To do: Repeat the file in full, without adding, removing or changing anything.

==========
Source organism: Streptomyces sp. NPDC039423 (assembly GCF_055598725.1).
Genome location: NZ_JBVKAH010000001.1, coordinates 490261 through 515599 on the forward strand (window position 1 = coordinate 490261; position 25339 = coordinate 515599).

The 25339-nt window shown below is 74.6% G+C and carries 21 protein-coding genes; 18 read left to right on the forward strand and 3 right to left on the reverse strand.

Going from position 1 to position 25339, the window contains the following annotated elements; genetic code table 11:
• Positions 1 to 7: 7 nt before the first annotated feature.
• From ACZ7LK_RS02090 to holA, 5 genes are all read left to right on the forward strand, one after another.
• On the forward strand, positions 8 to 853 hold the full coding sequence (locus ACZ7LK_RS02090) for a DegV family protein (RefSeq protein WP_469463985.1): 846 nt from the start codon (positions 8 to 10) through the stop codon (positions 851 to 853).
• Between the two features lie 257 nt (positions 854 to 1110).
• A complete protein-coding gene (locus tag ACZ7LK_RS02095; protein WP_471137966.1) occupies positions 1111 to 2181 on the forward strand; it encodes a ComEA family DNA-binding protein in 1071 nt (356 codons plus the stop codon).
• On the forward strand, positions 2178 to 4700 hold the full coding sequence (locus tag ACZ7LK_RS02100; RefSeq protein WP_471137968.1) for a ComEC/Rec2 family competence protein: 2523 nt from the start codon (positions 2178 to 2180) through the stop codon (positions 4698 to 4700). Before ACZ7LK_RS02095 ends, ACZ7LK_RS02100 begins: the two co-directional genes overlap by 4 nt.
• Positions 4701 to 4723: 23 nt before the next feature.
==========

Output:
Source organism: Streptomyces sp. NPDC039423 (assembly GCF_055598725.1).
Genome location: NZ_JBVKAH010000001.1, coordinates 490261 through 515599 on the forward strand (window position 1 = coordinate 490261; position 25339 = coordinate 515599).

The 25339-nt window shown below is 74.6% G+C and carries 21 protein-coding genes; 18 read left to right on the forward strand and 3 right to left on the reverse strand.

Going from position 1 to position 25339, the window contains the following annotated elements; genetic code table 11:
• Positions 1 to 7: 7 nt before the first annotated feature.
• From ACZ7LK_RS02090 to holA, 5 genes are all read left to right on the forward strand, one after another.
• On the forward strand, positions 8 to 853 hold the full coding sequence (locus ACZ7LK_RS02090) for a DegV family protein (RefSeq protein WP_469463985.1): 846 nt from the start codon (positions 8 to 10) through the stop codon (positions 851 to 853).
• Between the two features lie 257 nt (positions 854 to 1110).
• A complete protein-coding gene (locus tag ACZ7LK_RS02095; protein WP_471137966.1) occupies positions 1111 to 2181 on the forward strand; it encodes a ComEA family DNA-binding protein in 1071 nt (356 codons plus the stop codon).
• On the forward strand, positions 2178 to 4700 hold the full coding sequence (locus tag ACZ7LK_RS02100; RefSeq protein WP_471137968.1) for a ComEC/Rec2 family competence protein: 2523 nt from the start codon (positions 2178 to 2180) through the stop codon (positions 4698 to 4700). Before ACZ7LK_RS02095 ends, ACZ7LK_RS02100 begins: the two co-directional genes overlap by 4 nt.
• Positions 4701 to 4723: 23 nt before the next feature.